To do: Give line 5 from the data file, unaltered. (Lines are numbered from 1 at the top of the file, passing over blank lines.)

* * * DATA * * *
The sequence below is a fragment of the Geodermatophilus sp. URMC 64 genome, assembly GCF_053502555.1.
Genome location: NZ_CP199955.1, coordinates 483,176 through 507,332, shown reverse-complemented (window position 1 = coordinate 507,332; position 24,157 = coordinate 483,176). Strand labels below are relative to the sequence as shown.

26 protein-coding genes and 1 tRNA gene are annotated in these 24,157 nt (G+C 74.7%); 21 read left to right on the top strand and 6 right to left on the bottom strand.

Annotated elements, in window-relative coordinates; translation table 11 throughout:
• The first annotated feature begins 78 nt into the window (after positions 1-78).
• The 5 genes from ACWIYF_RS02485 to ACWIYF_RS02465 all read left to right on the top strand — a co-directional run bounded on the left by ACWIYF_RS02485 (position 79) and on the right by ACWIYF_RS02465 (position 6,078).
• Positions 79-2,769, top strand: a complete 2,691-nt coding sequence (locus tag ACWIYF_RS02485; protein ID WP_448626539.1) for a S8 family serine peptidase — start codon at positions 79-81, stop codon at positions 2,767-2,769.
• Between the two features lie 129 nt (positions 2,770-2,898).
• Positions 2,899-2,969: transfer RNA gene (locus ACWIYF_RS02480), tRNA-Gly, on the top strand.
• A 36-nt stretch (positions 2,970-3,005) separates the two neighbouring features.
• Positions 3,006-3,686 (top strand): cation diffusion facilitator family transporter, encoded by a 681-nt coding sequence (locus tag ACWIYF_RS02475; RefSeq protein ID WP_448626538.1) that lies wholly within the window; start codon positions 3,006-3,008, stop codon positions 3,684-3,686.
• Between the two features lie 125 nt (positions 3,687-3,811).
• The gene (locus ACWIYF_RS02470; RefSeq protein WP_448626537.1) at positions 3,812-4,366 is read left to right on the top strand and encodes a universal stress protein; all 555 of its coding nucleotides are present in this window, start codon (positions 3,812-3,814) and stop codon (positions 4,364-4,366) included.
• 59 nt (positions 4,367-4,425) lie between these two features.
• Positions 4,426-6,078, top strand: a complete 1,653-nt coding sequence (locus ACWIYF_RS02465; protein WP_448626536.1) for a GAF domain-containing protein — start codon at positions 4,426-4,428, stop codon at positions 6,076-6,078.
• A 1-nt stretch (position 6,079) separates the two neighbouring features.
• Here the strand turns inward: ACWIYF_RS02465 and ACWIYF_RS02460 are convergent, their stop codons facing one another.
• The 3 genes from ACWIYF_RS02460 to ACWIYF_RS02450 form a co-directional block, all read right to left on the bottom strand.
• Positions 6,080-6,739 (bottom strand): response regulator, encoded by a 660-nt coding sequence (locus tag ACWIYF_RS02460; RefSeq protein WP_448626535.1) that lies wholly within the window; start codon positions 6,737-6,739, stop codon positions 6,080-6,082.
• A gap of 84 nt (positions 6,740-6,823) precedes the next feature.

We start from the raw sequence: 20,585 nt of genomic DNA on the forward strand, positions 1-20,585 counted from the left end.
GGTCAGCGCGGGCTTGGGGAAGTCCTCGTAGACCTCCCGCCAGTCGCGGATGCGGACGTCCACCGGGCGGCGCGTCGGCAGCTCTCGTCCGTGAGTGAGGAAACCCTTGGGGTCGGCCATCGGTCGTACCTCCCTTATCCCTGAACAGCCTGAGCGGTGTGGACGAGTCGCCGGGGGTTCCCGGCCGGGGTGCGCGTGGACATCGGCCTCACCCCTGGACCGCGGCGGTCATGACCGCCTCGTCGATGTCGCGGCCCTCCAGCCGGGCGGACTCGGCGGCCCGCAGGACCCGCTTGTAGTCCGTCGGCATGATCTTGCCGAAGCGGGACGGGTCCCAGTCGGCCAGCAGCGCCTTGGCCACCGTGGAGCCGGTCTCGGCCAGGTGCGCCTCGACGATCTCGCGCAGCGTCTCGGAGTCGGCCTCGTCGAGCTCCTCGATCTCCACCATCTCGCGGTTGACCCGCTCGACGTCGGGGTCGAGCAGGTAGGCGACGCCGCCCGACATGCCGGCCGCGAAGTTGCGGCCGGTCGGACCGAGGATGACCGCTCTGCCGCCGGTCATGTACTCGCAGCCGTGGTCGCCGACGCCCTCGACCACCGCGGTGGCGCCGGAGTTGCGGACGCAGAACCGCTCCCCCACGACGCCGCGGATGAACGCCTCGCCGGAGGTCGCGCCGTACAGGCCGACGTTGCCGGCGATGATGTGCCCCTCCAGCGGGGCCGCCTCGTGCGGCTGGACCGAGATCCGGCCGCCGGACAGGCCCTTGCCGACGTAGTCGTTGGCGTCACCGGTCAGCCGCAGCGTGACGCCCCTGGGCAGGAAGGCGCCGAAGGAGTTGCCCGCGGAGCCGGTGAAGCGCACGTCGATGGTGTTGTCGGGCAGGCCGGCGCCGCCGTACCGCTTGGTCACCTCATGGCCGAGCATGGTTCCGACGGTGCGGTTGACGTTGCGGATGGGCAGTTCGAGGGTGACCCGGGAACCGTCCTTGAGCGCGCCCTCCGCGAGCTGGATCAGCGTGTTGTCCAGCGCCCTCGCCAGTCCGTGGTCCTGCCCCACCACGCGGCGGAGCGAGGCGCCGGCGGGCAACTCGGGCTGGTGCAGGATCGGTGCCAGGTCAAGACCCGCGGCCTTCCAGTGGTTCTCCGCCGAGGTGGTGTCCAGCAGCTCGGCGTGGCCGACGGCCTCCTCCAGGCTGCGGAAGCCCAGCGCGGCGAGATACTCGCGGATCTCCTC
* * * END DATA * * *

• The first annotated feature begins 78 nt into the window (after positions 1-78).